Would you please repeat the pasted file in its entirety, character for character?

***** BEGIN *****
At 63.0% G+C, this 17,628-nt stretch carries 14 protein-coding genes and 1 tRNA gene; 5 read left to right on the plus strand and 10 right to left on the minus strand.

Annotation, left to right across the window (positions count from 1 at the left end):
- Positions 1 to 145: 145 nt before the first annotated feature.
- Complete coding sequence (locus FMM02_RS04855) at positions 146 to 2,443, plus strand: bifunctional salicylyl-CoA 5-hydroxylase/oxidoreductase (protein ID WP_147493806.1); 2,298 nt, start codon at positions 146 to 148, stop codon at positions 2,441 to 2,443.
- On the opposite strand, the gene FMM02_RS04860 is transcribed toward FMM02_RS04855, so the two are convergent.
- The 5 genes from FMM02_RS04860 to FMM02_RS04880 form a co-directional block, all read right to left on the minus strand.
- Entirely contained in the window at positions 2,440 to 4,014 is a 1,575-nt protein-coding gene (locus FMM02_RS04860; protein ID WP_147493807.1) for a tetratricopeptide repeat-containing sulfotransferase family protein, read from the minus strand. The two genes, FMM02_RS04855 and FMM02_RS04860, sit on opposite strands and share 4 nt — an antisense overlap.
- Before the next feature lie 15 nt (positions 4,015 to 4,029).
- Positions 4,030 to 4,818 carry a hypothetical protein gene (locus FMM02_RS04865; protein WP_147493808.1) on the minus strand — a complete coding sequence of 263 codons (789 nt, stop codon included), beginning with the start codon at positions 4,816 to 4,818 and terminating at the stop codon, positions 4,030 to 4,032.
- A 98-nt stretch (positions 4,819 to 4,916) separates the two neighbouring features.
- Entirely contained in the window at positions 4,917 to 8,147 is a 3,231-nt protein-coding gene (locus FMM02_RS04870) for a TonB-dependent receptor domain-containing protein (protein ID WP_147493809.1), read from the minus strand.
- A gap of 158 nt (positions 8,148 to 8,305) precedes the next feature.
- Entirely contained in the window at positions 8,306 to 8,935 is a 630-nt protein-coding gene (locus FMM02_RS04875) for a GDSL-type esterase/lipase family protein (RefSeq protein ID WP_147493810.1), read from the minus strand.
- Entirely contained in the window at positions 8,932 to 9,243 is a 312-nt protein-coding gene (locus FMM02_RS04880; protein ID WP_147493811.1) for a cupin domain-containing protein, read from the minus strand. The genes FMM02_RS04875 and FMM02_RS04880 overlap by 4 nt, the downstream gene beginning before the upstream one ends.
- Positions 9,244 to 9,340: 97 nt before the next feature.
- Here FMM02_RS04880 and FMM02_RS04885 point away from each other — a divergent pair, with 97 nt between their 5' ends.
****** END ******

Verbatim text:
At 63.0% G+C, this 17,628-nt stretch carries 14 protein-coding genes and 1 tRNA gene; 5 read left to right on the plus strand and 10 right to left on the minus strand.

Annotation, left to right across the window (positions count from 1 at the left end):
- Positions 1 to 145: 145 nt before the first annotated feature.
- Complete coding sequence (locus FMM02_RS04855) at positions 146 to 2,443, plus strand: bifunctional salicylyl-CoA 5-hydroxylase/oxidoreductase (protein ID WP_147493806.1); 2,298 nt, start codon at positions 146 to 148, stop codon at positions 2,441 to 2,443.
- On the opposite strand, the gene FMM02_RS04860 is transcribed toward FMM02_RS04855, so the two are convergent.
- The 5 genes from FMM02_RS04860 to FMM02_RS04880 form a co-directional block, all read right to left on the minus strand.
- Entirely contained in the window at positions 2,440 to 4,014 is a 1,575-nt protein-coding gene (locus FMM02_RS04860; protein ID WP_147493807.1) for a tetratricopeptide repeat-containing sulfotransferase family protein, read from the minus strand. The two genes, FMM02_RS04855 and FMM02_RS04860, sit on opposite strands and share 4 nt — an antisense overlap.
- Before the next feature lie 15 nt (positions 4,015 to 4,029).
- Positions 4,030 to 4,818 carry a hypothetical protein gene (locus FMM02_RS04865; protein WP_147493808.1) on the minus strand — a complete coding sequence of 263 codons (789 nt, stop codon included), beginning with the start codon at positions 4,816 to 4,818 and terminating at the stop codon, positions 4,030 to 4,032.
- A 98-nt stretch (positions 4,819 to 4,916) separates the two neighbouring features.
- Entirely contained in the window at positions 4,917 to 8,147 is a 3,231-nt protein-coding gene (locus FMM02_RS04870) for a TonB-dependent receptor domain-containing protein (protein ID WP_147493809.1), read from the minus strand.
- A gap of 158 nt (positions 8,148 to 8,305) precedes the next feature.
- Entirely contained in the window at positions 8,306 to 8,935 is a 630-nt protein-coding gene (locus FMM02_RS04875) for a GDSL-type esterase/lipase family protein (RefSeq protein ID WP_147493810.1), read from the minus strand.
- Entirely contained in the window at positions 8,932 to 9,243 is a 312-nt protein-coding gene (locus FMM02_RS04880; protein ID WP_147493811.1) for a cupin domain-containing protein, read from the minus strand. The genes FMM02_RS04875 and FMM02_RS04880 overlap by 4 nt, the downstream gene beginning before the upstream one ends.
- Positions 9,244 to 9,340: 97 nt before the next feature.
- Here FMM02_RS04880 and FMM02_RS04885 point away from each other — a divergent pair, with 97 nt between their 5' ends.